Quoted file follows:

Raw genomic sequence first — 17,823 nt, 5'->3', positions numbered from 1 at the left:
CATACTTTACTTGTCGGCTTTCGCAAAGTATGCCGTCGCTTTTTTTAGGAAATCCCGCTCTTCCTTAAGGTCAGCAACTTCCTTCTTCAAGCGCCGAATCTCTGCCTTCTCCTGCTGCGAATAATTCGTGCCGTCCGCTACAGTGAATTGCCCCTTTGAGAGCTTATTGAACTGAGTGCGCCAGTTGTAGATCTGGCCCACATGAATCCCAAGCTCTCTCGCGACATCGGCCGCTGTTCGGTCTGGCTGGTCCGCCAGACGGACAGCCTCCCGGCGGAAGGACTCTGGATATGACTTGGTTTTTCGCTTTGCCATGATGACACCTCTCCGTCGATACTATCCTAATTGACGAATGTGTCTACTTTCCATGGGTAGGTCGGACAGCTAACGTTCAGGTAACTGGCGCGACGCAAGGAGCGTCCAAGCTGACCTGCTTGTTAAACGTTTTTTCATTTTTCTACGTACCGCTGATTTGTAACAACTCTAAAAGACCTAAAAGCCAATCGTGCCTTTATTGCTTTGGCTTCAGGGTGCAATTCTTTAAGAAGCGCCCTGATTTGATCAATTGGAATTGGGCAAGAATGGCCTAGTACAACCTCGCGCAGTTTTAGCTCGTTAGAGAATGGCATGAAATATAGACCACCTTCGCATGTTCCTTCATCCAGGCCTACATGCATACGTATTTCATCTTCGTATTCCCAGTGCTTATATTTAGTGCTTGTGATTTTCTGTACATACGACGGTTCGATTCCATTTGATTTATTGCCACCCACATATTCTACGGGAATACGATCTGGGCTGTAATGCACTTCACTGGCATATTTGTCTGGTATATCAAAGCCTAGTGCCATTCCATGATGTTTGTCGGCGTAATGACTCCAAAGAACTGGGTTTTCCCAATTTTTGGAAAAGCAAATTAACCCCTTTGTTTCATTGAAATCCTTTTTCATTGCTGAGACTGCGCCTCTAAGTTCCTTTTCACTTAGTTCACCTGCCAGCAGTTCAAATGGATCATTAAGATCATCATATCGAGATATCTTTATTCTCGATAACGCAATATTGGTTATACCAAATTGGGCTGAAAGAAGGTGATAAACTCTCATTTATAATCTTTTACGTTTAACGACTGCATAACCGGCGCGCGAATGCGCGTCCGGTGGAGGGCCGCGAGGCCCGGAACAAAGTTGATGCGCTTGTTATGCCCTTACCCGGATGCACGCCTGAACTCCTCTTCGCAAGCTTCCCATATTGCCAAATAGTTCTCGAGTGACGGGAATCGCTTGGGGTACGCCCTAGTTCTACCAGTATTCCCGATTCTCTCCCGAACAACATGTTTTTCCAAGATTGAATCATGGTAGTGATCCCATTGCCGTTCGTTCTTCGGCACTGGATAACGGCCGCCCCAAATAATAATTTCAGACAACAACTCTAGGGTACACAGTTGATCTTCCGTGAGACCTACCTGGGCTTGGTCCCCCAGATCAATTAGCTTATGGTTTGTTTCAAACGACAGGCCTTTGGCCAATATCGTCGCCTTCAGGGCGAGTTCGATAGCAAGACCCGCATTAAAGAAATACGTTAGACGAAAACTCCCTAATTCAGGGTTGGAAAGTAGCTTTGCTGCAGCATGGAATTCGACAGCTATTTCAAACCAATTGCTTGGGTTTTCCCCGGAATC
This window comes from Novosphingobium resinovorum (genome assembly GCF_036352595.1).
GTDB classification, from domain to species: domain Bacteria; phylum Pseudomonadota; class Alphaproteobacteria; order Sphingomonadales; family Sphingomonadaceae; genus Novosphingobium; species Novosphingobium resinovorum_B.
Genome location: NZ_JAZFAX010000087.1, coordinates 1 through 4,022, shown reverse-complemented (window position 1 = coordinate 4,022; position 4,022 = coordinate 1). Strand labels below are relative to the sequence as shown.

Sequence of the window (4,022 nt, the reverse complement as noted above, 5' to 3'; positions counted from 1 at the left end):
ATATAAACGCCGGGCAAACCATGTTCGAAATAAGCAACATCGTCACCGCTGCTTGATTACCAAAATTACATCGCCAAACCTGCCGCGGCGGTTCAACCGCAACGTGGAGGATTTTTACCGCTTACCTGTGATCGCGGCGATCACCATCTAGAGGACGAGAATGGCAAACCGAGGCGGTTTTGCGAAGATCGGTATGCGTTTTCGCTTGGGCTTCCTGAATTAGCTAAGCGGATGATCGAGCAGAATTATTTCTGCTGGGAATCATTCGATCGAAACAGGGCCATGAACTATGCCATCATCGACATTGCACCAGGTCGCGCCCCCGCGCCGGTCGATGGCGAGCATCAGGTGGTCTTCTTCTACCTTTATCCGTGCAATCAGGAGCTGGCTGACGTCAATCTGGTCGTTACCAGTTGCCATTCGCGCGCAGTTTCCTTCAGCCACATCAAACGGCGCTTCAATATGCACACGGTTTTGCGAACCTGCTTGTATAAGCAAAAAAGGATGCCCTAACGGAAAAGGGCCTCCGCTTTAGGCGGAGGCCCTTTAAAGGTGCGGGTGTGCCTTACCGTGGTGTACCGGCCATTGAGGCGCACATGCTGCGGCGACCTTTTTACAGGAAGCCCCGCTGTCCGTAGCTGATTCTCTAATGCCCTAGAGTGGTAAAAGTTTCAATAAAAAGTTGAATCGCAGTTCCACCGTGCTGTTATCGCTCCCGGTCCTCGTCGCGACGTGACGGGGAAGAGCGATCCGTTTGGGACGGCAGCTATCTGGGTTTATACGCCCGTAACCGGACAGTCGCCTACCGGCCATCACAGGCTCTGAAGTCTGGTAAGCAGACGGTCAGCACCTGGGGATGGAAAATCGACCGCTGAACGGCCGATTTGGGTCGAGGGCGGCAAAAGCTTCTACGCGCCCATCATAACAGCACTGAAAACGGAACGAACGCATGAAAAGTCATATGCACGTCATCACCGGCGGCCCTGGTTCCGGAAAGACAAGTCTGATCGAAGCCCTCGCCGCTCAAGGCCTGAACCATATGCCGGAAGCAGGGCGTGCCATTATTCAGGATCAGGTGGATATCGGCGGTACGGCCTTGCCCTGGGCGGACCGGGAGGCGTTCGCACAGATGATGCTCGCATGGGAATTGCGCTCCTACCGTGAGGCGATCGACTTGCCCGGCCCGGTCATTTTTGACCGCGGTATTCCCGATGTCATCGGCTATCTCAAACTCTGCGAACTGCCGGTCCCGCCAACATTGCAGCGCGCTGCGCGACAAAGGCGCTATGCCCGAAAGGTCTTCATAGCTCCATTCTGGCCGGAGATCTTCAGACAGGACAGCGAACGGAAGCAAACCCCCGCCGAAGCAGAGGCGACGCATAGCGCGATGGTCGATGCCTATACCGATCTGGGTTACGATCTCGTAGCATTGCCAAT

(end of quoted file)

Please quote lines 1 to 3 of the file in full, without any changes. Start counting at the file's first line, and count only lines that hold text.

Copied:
Raw genomic sequence first — 17,823 nt, 5'->3', positions numbered from 1 at the left:
CATACTTTACTTGTCGGCTTTCGCAAAGTATGCCGTCGCTTTTTTTAGGAAATCCCGCTCTTCCTTAAGGTCAGCAACTTCCTTCTTCAAGCGCCGAATCTCTGCCTTCTCCTGCTGCGAATAATTCGTGCCGTCCGCTACAGTGAATTGCCCCTTTGAGAGCTTATTGAACTGAGTGCGCCAGTTGTAGATCTGGCCCACATGAATCCCAAGCTCTCTCGCGACATCGGCCGCTGTTCGGTCTGGCTGGTCCGCCAGACGGACAGCCTCCCGGCGGAAGGACTCTGGATATGACTTGGTTTTTCGCTTTGCCATGATGACACCTCTCCGTCGATACTATCCTAATTGACGAATGTGTCTACTTTCCATGGGTAGGTCGGACAGCTAACGTTCAGGTAACTGGCGCGACGCAAGGAGCGTCCAAGCTGACCTGCTTGTTAAACGTTTTTTCATTTTTCTACGTACCGCTGATTTGTAACAACTCTAAAAGACCTAAAAGCCAATCGTGCCTTTATTGCTTTGGCTTCAGGGTGCAATTCTTTAAGAAGCGCCCTGATTTGATCAATTGGAATTGGGCAAGAATGGCCTAGTACAACCTCGCGCAGTTTTAGCTCGTTAGAGAATGGCATGAAATATAGACCACCTTCGCATGTTCCTTCATCCAGGCCTACATGCATACGTATTTCATCTTCGTATTCCCAGTGCTTATATTTAGTGCTTGTGATTTTCTGTACATACGACGGTTCGATTCCATTTGATTTATTGCCACCCACATATTCTACGGGAATACGATCTGGGCTGTAATGCACTTCACTGGCATATTTGTCTGGTATATCAAAGCCTAGTGCCATTCCATGATGTTTGTCGGCGTAATGACTCCAAAGAACTGGGTTTTCCCAATTTTTGGAAAAGCAAATTAACCCCTTTGTTTCATTGAAATCCTTTTTCATTGCTGAGACTGCGCCTCTAAGTTCCTTTTCACTTAGTTCACCTGCCAGCAGTTCAAATGGATCATTAAGATCATCATATCGAGATATCTTTATTCTCGATAACGCAATATTGGTTATACCAAATTGGGCTGAAAGAAGGTGATAAACTCTCATTTATAATCTTTTACGTTTAACGACTGCATAACCGGCGCGCGAATGCGCGTCCGGTGGAGGGCCGCGAGGCCCGGAACAAAGTTGATGCGCTTGTTATGCCCTTACCCGGATGCACGCCTGAACTCCTCTTCGCAAGCTTCCCATATTGCCAAATAGTTCTCGAGTGACGGGAATCGCTTGGGGTACGCCCTAGTTCTACCAGTATTCCCGATTCTCTCCCGAACAACATGTTTTTCCAAGATTGAATCATGGTAGTGATCCCATTGCCGTTCGTTCTTCGGCACTGGATAACGGCCGCCCCAAATAATAATTTCAGACAACAACTCTAGGGTACACAGTTGATCTTCCGTGAGACCTACCTGGGCTTGGTCCCCCAGATCAATTAGCTTATGGTTTGTTTCAAACGACAGGCCTTTGGCCAATATCGTCGCCTTCAGGGCGAGTTCGATAGCAAGACCCGCATTAAAGAAATACGTTAGACGAAAACTCCCTAATTCAGGGTTGGAAAGTAGCTTTGCTGCAGCATGGAATTCGACAGCTATTTCAAACCAATTGCTTGGGTTTTCCCCGGAATC
This window comes from Novosphingobium resinovorum (genome assembly GCF_036352595.1).